The Justice Department is conducting a probe of a $6 billion reading initiative at the center of President Bush's No Child Left Behind law, another blow to a program besieged by allegations of financial conflicts of interest and cronyism, people familiar with the matter said yesterday.I doubt this news surprises anyone. On Wednesday evening Bill Moyers will expose how the media were intimidated by the Bush administration and corporate agents called "patriotism police".
The disclosure came as a congressional hearing revealed how people implementing the $1 billion-a-year Reading First program made at least $1 million off textbooks and tests toward which the federal government steered states.
"That sounds like a criminal enterprise to me," said Rep. George Miller (D-Calif.), chairman of the House education committee, which held a five-hour investigative hearing. "You don't get to override the law," he angrily told a panel of Reading First officials. "But the fact of the matter is that you did."
The Education Department's inspector general, John P. Higgins Jr., said he has made several referrals to the Justice Department about the five-year-old program, which provides grants to improve reading for children in kindergarten through third grade.
Higgins declined to offer more specifics, but Christopher J. Doherty, former director of Reading First, said in an interview that he was questioned by Justice officials in November. The civil division of the U.S. attorney's office for the District, which can bring criminal charges, is reviewing the matter.
Doherty, one of the two Education Department employees who oversaw the initiative, acknowledged yesterday that his wife had worked for a decade as a paid consultant for a reading program, Direct Instruction, that investigators said he improperly tried to force schools to use. He repeatedly failed to disclose the conflict on financial disclosure forms.
"I'm very proud of this program and my role in this program," Doherty said in the interview. "I think it's been implemented in accordance with the law."
The management of Reading First has come under attacks from members of both parties. Federal investigators say program officials improperly forced states to use certain tests and textbooks created by those officials.
One official, Roland H. Good III, said his company made $1.3 million off a reading test, known as DIBELS, that was endorsed by a Reading First evaluation panel he sat on. Good, who owns half the company, Dynamic Measurement Group, told the committee that he donated royalties from the product to the University of Oregon, where he is an associate professor.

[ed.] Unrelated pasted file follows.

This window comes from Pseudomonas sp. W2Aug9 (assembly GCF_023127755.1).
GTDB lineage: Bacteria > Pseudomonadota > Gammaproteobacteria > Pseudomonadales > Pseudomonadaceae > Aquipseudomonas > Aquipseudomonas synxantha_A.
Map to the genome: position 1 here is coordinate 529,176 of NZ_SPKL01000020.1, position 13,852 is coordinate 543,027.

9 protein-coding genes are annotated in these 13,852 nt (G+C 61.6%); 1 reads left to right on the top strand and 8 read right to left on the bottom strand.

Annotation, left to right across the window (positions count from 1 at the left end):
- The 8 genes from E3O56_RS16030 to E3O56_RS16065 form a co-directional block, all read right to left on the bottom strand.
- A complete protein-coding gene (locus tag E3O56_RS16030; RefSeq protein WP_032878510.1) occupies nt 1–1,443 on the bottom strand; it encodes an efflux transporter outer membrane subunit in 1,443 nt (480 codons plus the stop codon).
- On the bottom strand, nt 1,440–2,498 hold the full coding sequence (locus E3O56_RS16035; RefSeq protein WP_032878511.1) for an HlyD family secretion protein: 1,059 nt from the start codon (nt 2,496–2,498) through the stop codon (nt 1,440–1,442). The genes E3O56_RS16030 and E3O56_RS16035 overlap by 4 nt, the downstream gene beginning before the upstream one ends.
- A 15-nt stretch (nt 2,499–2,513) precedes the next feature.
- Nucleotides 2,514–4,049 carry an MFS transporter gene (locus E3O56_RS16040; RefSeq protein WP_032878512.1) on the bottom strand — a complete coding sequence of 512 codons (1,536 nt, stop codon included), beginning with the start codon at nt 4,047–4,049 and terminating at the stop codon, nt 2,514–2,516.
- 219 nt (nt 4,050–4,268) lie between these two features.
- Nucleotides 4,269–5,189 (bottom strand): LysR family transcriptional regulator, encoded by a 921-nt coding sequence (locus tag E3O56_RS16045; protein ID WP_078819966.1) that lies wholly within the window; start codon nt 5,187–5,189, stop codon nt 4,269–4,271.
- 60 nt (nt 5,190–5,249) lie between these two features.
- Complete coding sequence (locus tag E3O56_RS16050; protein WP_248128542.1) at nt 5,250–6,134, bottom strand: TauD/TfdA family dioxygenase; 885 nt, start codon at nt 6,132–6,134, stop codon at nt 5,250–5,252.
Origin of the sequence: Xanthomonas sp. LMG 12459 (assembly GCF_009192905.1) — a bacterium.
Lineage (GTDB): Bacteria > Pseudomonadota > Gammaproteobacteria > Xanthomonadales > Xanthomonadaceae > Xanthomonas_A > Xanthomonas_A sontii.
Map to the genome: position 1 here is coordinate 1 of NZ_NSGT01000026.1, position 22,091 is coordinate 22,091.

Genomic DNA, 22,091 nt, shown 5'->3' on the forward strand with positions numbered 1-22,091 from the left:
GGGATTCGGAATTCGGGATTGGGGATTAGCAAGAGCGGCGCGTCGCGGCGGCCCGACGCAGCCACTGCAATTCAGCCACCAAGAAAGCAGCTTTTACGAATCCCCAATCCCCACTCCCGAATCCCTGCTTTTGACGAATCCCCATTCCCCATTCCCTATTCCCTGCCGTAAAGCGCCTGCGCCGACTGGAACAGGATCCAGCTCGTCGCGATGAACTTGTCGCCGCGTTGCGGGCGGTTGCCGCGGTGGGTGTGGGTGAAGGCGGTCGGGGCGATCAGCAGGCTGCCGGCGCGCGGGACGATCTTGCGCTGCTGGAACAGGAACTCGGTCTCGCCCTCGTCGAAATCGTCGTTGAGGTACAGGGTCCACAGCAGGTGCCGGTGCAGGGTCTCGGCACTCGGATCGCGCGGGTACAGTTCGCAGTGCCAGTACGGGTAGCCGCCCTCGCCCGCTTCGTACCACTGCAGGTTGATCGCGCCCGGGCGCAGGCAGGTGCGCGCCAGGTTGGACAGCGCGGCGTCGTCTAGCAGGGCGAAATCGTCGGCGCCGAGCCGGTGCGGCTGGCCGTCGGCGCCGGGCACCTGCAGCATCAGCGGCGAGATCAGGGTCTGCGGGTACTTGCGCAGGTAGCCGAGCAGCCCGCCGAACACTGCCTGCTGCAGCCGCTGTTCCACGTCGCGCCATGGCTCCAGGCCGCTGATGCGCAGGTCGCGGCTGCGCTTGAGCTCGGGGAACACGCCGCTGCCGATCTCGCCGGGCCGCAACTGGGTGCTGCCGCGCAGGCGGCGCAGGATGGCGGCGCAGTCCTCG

Two former University of Oregon researchers on the panel, Edward J. Kame'enui and Deborah C. Simmons, said they received about $150,000 in royalties last year for a program that is now packaged with DIBELS. They testified that they received smaller royalties in previous years for the program, Scott Foresman Early Reading Intervention, and did not know it was being sold with DIBELS.
The ham-fisted dictatorial atmosphere under which Bush ruled this country for almost five years was clear to many of us. We knew
The disgraceful press reaction to Colin Powell's presentation at the United Nations seems like something out of Monty Python, with one key British report cited by Powell being nothing more than a student's thesis, downloaded from the Web - with the student later threatening to charge U.S. officials with "plagiarism."
Phil Donahue recalls that he was told he could not feature war dissenters alone on his MSNBC talk show and always had to have "two conservatives for every liberal." Moyers resurrects a leaked NBC memo about Donahue's firing that claimed he "presents a difficult public face for NBC in a time of war. At the same time our competitors are waving the flag at every opportunity."
Moyers also throws some stats around: In the year before the invasion William Safire (who predicted a "quick war" with Iraqis cheering their liberators) wrote "a total of 27 opinion pieces fanning the sparks of war." The Washington Post carried at least 140 front-page stories in that same period making the administration's case for attack. In the six months leading to the invasion the Post would "editorialize in favor of the war at least 27 times."
Of the 414 Iraq stories broadcast on NBC, ABC and CBS nightly news in the six months before the war, almost all could be traced back to sources solely in the White House, Pentagon or State Dept., Moyers tells Russert, who offers no coherent reply.
The war happens to represent the most deadly, misguided, criminal, and wrong behavior by this administration but my contention is that this philosophy, behavior and political impetus was used to sell NCLB as well..
NCLB, like Bush's vendetta with Saddam in Iraq, is a fraud. It is pseudo-science intended to appease tax-payers, shut up educators, and seed political contribution kick-backs of one kind or another from education publishing houses.
Sadly, Ted Kennedy, a man I admire, has been snookered into thinking this program has merit. The sugar-coated platitudes deserve our aspirations. The program itself needs to be ended before Bush does for our children's career what he's done for Rich Little's.